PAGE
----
Cuban man and son reunited in St. John's
Posted: Nov 25, 2012 9:52 AM NT
Last Updated: Nov 25, 2012 11:41 AM NT
Yadier Perez, a Cuban man now living and working in St. John's, has
finally been reunited with his five-year-old son.
Perez, who arrived in St. John's in Nov. 2010, after Canada had accepted
him as a refugee, had been trying to get son, Carlos, to Canada, ever since.
Yadier Perez has finally been reunited with his son, Carlos. Yadier
Perez has finally been reunited with his son, Carlos. (Facebook)
Canadian officials had issued a visa to the boy in Feb. 2012, but Perez
said the Cuban government had been dragging its heels on permitting the
boy to leave the country.
Perez said he suspected that was because his family had a history of
friction with the Cuban government.
Carlos' mother had died during childbirth, and Perez had been struggling
to make ends meet in Cuba for himself and his son ever since.
Perez granted refugee status in Canada
Perez tried to flee to Miami from Cuba by boat in July 2010, but the
boat ran out of gas and left Perez and a number of other would-be
refugees stranded on a small island. Eventually, they were picked up by
the US Coast Guard and brought to the American military base in Cuba at
There, he was interviewed by Canadian officials, granted refugee status,
and eventually arrived in St. John's in Nov. 2010.
All the while, Carlos' grandmother was taking care of him until his
father could arrange for him to come to Canada.
Perez battling bureaucracy
Since February, officials at St. John's East MP Jack Harris' office had
been helping Perez navigate through Canadian and Cuban bureaucracy.
Finally, young Carlos, who will turn six next month, was given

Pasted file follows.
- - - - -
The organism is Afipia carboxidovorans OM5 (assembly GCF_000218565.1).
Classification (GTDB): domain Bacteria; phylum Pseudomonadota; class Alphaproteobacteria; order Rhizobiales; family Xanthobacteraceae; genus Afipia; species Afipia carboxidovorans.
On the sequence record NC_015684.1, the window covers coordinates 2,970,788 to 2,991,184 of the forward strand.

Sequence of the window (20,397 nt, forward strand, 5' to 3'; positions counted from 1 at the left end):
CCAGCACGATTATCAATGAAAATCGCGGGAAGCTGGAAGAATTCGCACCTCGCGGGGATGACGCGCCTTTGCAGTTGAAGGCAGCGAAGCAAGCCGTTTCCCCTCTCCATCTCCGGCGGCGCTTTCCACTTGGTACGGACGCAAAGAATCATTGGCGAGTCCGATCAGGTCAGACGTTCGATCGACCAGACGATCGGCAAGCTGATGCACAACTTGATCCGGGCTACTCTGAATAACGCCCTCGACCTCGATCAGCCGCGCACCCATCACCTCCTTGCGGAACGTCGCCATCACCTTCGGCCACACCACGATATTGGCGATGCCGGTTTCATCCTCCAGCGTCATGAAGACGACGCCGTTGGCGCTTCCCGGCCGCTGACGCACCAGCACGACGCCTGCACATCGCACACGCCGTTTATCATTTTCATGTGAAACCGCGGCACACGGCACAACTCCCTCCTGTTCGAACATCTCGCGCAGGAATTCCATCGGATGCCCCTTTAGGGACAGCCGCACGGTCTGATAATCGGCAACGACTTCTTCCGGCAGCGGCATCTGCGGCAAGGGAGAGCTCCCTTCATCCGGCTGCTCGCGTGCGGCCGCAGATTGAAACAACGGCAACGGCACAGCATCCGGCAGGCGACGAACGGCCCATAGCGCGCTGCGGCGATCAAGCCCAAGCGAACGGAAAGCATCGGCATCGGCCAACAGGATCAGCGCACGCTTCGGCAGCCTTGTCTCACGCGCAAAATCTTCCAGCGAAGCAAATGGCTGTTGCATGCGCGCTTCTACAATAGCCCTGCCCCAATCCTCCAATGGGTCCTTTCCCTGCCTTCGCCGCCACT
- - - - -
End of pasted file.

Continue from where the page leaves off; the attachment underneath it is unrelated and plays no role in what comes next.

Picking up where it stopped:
permission to leave Cuba. A friend of Perez, Astrid Fudge, flew to Cuba
in October, met with immigration officials, and two weeks later, she
accompanied Carlos on a flight to Toronto.
"[We] went through immigration there in Toronto," recalled Fudge.
"[Officials there ] fitted him with a winter coat, boots, snow pants and
a hat and mitts and gave it to him and put it in a plastic, see through
Fudge said the immigration officials could speak Spanish and were
talking with Carlos.
[Carlos] threw it on his back and he said something and they all
laughed. I said 'what did he say?' They said 'he said he's Santa Claus
'cause he threw it on his back.'"
On Nov.2, father and son, who had not seen each other for more than two
years, were reunited at the St. John's International Airport.
Perez said while he waited for Fudge and his son to arrive in St. John's
from Toronto, he was nervous.
"Your face, how much he change," said Perez, using his new English
skills. "But he, he look at me, he look me, he laughing, he say okay, he
"I have no words. I think, I very sure this the best time of my life."
Boy adjusting well
Young Carlos has been adjusting well. Within a few days of his arrival,
he started school in St. John's and he has started to learn English.
He has also been enjoying the wide range of cartoons available on the
television at his father's apartment.
Fudge said the little boy is a bit overwhelmed by the variety of toys
"Saturday we went to WalMart and of course the toys are all out now,"
said Fudge. "And he's just looking and he had sense enough, he came back
and tapped his father on the leg and said, 'papa, there's too much
stuff, my mouth's open.'"
Carlos has also gone through a car wash, up to Signal Hill, and to a
restaurant for pizza.
Perez said his co-workers at North Atlantic Marine have been especially
kind to his son.
Earlier this month, Perez said he was told to go up to his company's
office to deal with a problem.
When he arrived, he saw a table full of toys donated by his co-workers
for his son.
As for Carlos, his favourite thing about his new home so far has been
all the toys. "The most I like is the toys," he says in his limited english.
Perez said Carlos is also waiting for snow.
"I say soon, soon the snow coming," laughed Perez.
Perez said he still has not found the words in either English or Spanish
to explain how happy he has become to have his son with him.
But he did say he is optimistic that changes gradually happening in Cuba
will make it easier for Cubans to travel outside their country, and for
other families to avoid the same sort of separation he and Carlos have